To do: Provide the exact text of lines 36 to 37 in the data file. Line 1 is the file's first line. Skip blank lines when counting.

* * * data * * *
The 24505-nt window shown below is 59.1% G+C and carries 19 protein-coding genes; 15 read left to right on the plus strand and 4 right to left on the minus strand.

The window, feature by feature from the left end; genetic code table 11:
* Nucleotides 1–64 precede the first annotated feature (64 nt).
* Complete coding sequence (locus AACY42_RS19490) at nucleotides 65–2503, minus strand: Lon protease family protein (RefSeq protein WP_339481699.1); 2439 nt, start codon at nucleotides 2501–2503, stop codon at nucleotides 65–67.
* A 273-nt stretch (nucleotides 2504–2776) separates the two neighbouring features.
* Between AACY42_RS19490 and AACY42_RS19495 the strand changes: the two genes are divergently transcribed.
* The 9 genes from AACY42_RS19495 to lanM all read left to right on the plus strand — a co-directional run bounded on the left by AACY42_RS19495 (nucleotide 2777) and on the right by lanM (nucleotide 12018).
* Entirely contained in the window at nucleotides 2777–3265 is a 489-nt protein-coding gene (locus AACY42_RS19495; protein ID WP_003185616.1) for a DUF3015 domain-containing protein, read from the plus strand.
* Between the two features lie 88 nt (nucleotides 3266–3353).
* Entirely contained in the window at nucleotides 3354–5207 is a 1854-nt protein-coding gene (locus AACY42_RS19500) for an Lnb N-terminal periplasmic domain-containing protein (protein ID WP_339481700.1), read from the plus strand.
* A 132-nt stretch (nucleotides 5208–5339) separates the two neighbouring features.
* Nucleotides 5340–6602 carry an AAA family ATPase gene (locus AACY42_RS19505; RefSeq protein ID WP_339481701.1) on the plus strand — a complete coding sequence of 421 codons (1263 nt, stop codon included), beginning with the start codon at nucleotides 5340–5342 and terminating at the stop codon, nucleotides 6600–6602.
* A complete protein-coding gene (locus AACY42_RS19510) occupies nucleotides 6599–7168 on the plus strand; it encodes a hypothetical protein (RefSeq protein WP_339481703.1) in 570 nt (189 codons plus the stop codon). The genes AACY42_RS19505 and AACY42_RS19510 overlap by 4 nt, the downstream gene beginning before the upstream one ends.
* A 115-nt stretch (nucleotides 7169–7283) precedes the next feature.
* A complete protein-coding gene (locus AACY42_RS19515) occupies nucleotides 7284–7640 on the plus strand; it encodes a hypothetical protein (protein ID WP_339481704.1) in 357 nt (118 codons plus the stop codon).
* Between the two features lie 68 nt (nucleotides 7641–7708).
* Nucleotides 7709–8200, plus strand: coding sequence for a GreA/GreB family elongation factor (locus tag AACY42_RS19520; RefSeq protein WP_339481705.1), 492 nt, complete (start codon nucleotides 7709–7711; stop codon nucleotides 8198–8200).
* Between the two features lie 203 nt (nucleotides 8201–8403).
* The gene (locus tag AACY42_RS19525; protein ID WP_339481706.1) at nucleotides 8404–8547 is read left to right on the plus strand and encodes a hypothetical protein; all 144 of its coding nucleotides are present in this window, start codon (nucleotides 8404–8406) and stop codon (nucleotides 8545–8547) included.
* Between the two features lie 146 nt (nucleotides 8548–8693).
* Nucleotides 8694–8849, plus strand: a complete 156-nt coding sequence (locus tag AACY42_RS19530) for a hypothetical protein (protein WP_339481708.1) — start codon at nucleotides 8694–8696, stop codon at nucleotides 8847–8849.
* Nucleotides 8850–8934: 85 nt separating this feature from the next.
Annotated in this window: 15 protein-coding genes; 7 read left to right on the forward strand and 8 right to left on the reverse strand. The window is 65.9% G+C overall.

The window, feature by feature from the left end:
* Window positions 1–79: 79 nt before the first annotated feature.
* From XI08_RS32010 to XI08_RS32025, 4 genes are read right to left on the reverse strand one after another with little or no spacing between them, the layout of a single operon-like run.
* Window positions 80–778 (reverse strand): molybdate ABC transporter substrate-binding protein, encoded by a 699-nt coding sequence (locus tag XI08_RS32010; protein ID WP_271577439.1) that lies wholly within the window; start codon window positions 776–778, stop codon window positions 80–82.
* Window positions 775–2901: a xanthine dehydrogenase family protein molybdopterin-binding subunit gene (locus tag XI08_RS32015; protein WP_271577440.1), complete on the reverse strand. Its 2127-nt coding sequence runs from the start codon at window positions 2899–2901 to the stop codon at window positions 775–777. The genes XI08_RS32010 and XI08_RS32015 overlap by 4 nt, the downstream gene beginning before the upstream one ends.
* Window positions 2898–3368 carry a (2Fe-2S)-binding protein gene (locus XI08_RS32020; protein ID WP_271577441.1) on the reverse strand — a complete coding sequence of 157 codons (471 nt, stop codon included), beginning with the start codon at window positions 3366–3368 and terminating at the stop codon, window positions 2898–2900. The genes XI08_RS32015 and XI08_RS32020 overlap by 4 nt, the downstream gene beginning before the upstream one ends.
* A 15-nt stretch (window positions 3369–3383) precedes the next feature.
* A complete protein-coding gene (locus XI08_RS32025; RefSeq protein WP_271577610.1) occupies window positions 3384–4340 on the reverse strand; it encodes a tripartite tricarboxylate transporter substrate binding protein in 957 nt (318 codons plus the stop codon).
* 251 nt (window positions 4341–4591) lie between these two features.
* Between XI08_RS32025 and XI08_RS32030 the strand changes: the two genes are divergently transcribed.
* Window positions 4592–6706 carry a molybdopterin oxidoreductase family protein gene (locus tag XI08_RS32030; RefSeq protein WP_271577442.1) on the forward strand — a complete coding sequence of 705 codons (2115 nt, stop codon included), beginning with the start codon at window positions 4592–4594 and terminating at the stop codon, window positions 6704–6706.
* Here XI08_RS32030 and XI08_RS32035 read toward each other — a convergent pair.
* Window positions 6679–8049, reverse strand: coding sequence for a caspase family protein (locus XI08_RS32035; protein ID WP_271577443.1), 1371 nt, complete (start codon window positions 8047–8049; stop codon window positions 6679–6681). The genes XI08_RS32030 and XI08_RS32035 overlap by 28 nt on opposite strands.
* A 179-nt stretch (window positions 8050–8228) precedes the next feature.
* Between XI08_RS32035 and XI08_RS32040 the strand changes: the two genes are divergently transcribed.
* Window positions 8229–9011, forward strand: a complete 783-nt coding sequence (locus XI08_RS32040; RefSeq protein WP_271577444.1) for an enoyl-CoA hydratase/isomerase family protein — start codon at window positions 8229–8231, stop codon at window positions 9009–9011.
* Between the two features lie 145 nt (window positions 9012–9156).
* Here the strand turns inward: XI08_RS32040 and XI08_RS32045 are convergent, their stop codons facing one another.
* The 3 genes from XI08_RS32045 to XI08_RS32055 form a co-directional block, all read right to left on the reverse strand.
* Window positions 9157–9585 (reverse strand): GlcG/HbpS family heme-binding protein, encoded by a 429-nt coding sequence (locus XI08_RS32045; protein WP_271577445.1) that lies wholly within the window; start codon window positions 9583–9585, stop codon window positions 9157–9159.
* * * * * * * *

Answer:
* Window positions 6679–8049, reverse strand: coding sequence for a caspase family protein (locus XI08_RS32035; protein ID WP_271577443.1), 1371 nt, complete (start codon window positions 8047–8049; stop codon window positions 6679–6681). The genes XI08_RS32030 and XI08_RS32035 overlap by 28 nt on opposite strands.
* A 179-nt stretch (window positions 8050–8228) precedes the next feature.